Using Rubrics to Evaluate Student Work
I had a “conversation” with my son, a high school senior, about a project he recently turned in for his AP psychology class. The conversation went something like this:
Me: Did you get your project back?
My son: Yes.
My son: Well, what?
Me: How did you do?
My son: I got an 84. I thought for sure I was going to get an A.
Me: Do you know what you did wrong?
My son: No, she just gave me an 84, and said it could have been better.
As a former educator, I could only shake my head and wonder why the teacher left her student in the dark about an assignment. I mean, where was the rubric? Rubrics are an assessment tool to evaluate student work based on a pre-determined set of criteria. A single number grade just doesn’t work as well for things like projects and writing assignments.
With the traditional form of grading, students go into their assignment and, hopefully, do their best. Based on their own self-assessments, they hand in their work thinking they did a great job. Once grades are given, students realize they missed the mark on what the teacher expected.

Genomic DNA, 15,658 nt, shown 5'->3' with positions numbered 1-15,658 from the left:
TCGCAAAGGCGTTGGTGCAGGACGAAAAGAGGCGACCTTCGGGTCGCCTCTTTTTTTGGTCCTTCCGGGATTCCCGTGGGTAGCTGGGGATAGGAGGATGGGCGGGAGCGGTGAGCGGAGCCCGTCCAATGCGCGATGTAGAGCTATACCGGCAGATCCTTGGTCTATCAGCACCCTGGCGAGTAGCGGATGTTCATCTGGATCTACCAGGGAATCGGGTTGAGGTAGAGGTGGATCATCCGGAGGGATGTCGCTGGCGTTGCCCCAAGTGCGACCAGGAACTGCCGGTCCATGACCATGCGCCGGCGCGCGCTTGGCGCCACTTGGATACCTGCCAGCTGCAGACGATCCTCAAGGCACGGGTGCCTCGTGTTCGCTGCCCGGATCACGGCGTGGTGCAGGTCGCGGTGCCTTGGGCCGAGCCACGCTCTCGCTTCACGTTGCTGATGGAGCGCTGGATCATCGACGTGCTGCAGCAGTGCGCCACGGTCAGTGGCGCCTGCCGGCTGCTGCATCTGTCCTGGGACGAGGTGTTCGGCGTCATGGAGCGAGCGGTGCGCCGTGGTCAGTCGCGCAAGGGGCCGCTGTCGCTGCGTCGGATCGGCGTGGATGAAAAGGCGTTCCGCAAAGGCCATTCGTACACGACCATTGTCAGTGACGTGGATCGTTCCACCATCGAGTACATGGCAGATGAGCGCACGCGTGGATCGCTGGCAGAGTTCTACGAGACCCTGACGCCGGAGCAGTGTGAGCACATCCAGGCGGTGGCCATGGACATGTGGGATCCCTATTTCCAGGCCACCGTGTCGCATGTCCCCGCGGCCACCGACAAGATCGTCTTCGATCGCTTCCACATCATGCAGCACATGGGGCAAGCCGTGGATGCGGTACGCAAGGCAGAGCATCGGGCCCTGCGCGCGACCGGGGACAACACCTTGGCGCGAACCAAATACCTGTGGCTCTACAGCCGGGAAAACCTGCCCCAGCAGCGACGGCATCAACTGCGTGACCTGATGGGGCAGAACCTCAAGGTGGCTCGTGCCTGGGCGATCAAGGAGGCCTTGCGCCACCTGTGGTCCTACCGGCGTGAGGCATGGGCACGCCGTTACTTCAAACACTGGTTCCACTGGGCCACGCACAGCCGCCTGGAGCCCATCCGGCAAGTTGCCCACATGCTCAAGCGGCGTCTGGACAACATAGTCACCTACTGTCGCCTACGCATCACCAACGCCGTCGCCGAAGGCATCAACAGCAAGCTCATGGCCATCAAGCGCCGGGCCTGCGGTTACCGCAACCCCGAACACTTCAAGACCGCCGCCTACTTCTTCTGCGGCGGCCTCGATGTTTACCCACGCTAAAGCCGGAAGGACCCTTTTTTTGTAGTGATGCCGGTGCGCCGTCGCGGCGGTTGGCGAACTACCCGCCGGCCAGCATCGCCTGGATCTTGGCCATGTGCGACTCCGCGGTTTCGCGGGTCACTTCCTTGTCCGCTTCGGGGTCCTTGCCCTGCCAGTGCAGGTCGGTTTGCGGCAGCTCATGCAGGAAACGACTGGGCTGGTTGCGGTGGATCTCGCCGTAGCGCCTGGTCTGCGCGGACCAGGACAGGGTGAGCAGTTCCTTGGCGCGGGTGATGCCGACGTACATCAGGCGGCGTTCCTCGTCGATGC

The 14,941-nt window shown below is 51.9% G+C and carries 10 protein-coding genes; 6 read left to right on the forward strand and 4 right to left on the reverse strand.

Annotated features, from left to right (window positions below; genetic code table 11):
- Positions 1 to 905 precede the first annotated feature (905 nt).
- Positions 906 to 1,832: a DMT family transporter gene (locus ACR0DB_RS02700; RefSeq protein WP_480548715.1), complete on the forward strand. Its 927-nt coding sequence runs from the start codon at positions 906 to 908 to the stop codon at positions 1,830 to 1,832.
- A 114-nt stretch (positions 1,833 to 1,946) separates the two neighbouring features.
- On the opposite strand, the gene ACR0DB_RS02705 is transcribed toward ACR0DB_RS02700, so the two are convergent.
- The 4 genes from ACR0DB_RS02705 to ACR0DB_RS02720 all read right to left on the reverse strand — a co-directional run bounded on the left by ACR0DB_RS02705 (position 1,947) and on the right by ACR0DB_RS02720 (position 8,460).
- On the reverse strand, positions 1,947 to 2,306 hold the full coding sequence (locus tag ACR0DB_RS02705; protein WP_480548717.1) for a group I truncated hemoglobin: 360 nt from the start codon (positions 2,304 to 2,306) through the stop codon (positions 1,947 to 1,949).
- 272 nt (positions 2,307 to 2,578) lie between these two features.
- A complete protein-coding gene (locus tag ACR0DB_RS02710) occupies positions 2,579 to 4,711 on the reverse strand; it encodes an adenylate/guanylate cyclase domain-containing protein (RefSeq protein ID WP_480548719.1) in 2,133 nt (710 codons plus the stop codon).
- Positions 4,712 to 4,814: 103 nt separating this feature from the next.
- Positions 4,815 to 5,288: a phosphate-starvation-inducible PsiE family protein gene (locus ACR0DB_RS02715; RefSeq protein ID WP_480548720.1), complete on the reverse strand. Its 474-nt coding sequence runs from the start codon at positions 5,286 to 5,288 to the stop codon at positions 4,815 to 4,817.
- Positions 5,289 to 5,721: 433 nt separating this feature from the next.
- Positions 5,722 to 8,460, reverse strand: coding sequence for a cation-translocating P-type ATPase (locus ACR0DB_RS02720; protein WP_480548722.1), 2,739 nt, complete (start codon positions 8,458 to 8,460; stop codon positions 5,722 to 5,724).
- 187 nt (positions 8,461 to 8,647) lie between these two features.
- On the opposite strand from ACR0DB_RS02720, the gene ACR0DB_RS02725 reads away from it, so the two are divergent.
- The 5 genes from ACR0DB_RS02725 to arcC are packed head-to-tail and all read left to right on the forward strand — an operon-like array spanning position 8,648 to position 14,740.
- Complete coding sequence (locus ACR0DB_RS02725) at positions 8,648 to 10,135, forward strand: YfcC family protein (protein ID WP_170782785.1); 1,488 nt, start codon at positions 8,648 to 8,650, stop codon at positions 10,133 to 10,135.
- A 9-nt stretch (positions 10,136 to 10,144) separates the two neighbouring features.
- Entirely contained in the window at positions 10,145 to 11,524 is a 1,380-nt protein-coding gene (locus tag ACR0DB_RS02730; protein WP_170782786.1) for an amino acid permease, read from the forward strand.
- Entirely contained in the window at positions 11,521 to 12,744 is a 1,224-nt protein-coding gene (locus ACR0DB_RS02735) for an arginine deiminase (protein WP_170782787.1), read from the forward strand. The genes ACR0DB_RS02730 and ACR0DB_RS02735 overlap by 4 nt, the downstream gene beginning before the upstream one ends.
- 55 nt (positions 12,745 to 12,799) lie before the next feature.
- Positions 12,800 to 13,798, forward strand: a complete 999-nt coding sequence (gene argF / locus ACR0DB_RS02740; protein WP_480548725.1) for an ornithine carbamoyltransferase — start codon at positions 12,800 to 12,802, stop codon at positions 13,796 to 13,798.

Providing a rubric does two things:
(1) properly sets students’ expectations on how they will be graded, and
(2) effectively demonstrates areas of improvement for future assignments.
Rubrics take the guessing game out of the equation. They give students an idea of how to make their work worthy of high marks, without having to hope what they did will be enough.
When you incorporate rubrics into the learning experience, it’s important that the rubric is accessible. Your LMS is a great place to store your rubrics so students can refer back to them as needed.
Imagine the impact this could have on communication amongst students and their teachers. Rubrics allow students to take charge of their work and give them an idea of the goal they should be reaching to attain.
If you’d like to start using rubrics to grade project-based assignments, try some online templates as a starting point. Once you get your rubric in place, watch the power they have on your students, their grades and their improvement.
A Principal’s Guide to Using an LMS
Use the ideas in this ebook to help increase user adoption and ensure that your learning management system will be safe for your teachers and students to use. Access Now >>